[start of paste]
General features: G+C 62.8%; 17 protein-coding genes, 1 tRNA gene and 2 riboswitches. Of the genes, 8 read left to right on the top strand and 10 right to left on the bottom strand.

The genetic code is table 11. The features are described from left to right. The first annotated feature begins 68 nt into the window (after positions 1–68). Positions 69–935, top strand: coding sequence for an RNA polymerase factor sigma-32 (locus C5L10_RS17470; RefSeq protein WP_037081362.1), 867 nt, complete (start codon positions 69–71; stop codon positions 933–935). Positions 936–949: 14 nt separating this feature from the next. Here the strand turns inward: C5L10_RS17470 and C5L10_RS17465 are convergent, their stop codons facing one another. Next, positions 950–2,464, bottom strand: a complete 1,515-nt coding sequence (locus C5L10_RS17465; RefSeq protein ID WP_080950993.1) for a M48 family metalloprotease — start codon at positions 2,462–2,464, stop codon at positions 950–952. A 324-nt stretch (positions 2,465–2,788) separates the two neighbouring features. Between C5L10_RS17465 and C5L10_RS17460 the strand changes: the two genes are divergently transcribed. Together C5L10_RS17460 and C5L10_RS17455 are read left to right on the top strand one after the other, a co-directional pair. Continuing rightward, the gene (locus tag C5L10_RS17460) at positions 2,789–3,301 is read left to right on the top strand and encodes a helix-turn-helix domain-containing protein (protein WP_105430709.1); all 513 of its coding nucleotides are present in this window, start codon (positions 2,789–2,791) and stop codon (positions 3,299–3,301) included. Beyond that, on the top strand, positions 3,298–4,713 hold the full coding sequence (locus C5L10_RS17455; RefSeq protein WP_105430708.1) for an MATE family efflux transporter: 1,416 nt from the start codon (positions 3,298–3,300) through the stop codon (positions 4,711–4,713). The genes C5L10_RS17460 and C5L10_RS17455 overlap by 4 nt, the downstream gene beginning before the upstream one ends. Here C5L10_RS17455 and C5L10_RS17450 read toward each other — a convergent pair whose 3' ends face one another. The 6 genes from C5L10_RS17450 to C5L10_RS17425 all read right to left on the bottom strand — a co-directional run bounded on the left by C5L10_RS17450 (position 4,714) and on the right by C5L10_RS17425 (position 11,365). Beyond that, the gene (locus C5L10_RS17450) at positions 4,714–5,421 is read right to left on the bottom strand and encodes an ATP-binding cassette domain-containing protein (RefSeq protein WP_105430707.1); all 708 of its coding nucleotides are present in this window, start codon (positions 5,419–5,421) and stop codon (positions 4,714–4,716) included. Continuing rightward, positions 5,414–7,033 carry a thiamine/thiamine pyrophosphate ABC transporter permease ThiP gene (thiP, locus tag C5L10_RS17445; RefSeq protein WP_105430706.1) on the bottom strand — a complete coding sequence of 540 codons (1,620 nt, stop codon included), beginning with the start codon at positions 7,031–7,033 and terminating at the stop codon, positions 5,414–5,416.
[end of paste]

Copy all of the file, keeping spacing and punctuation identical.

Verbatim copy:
General features: G+C 62.8%; 17 protein-coding genes, 1 tRNA gene and 2 riboswitches. Of the genes, 8 read left to right on the top strand and 10 right to left on the bottom strand.

The genetic code is table 11. The features are described from left to right. The first annotated feature begins 68 nt into the window (after positions 1–68). Positions 69–935, top strand: coding sequence for an RNA polymerase factor sigma-32 (locus C5L10_RS17470; RefSeq protein WP_037081362.1), 867 nt, complete (start codon positions 69–71; stop codon positions 933–935). Positions 936–949: 14 nt separating this feature from the next. Here the strand turns inward: C5L10_RS17470 and C5L10_RS17465 are convergent, their stop codons facing one another. Next, positions 950–2,464, bottom strand: a complete 1,515-nt coding sequence (locus C5L10_RS17465; RefSeq protein ID WP_080950993.1) for a M48 family metalloprotease — start codon at positions 2,462–2,464, stop codon at positions 950–952. A 324-nt stretch (positions 2,465–2,788) separates the two neighbouring features. Between C5L10_RS17465 and C5L10_RS17460 the strand changes: the two genes are divergently transcribed. Together C5L10_RS17460 and C5L10_RS17455 are read left to right on the top strand one after the other, a co-directional pair. Continuing rightward, the gene (locus tag C5L10_RS17460) at positions 2,789–3,301 is read left to right on the top strand and encodes a helix-turn-helix domain-containing protein (protein WP_105430709.1); all 513 of its coding nucleotides are present in this window, start codon (positions 2,789–2,791) and stop codon (positions 3,299–3,301) included. Beyond that, on the top strand, positions 3,298–4,713 hold the full coding sequence (locus C5L10_RS17455; RefSeq protein WP_105430708.1) for an MATE family efflux transporter: 1,416 nt from the start codon (positions 3,298–3,300) through the stop codon (positions 4,711–4,713). The genes C5L10_RS17460 and C5L10_RS17455 overlap by 4 nt, the downstream gene beginning before the upstream one ends. Here C5L10_RS17455 and C5L10_RS17450 read toward each other — a convergent pair whose 3' ends face one another. The 6 genes from C5L10_RS17450 to C5L10_RS17425 all read right to left on the bottom strand — a co-directional run bounded on the left by C5L10_RS17450 (position 4,714) and on the right by C5L10_RS17425 (position 11,365). Beyond that, the gene (locus C5L10_RS17450) at positions 4,714–5,421 is read right to left on the bottom strand and encodes an ATP-binding cassette domain-containing protein (RefSeq protein WP_105430707.1); all 708 of its coding nucleotides are present in this window, start codon (positions 5,419–5,421) and stop codon (positions 4,714–4,716) included. Continuing rightward, positions 5,414–7,033 carry a thiamine/thiamine pyrophosphate ABC transporter permease ThiP gene (thiP, locus tag C5L10_RS17445; RefSeq protein WP_105430706.1) on the bottom strand — a complete coding sequence of 540 codons (1,620 nt, stop codon included), beginning with the start codon at positions 7,031–7,033 and terminating at the stop codon, positions 5,414–5,416.